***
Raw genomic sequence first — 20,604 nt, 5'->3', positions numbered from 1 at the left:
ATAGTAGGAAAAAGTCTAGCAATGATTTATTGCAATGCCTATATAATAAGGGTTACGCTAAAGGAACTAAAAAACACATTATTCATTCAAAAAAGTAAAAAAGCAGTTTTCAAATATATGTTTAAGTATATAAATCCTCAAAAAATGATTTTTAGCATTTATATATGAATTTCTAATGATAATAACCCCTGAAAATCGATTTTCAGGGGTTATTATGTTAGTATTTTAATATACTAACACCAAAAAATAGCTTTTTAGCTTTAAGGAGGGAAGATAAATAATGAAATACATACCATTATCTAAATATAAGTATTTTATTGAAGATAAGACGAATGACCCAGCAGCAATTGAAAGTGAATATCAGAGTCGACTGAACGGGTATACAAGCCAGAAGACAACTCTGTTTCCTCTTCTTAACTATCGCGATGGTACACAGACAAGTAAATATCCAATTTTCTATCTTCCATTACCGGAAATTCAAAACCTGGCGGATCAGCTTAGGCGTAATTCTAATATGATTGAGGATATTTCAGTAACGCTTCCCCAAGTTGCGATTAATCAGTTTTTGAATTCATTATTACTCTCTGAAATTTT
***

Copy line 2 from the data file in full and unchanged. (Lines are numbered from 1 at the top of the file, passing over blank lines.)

ATAGTAGGAAAAAGTCTAGCAATGATTTATTGCAATGCCTATATAATAAGGGTTACGCTAAAGGAACTAAAAAACACATTATTCATTCAAAAAAGTAAAAAAGCAGTTTTCAAATATATGTTTAAGTATATAAATCCTCAAAAAATGATTTTTAGCATTTATATATGAATTTCTAATGATAATAACCCCTGAAAATCGATTTTCAGGGGTTATTATGTTAGTATTTTAATATACTAACACCAAAAAATAGCTTTTTAGCTTTAAGGAGGGAAGATAAATAATGAAATACATACCATTATCTAAATATAAGTATTTTATTGAAGATAAGACGAATGACCCAGCAGCAATTGAAAGTGAATATCAGAGTCGACTGAACGGGTATACAAGCCAGAAGACAACTCTGTTTCCTCTTCTTAACTATCGCGATGGTACACAGACAAGTAAATATCCAATTTTCTATCTTCCATTACCGGAAATTCAAAACCTGGCGGATCAGCTTAGGCGTAATTCTAATATGATTGAGGATATTTCAGTAACGCTTCCCCAAGTTGCGATTAATCAGTTTTTGAATTCATTATTACTCTCTGAAATTTT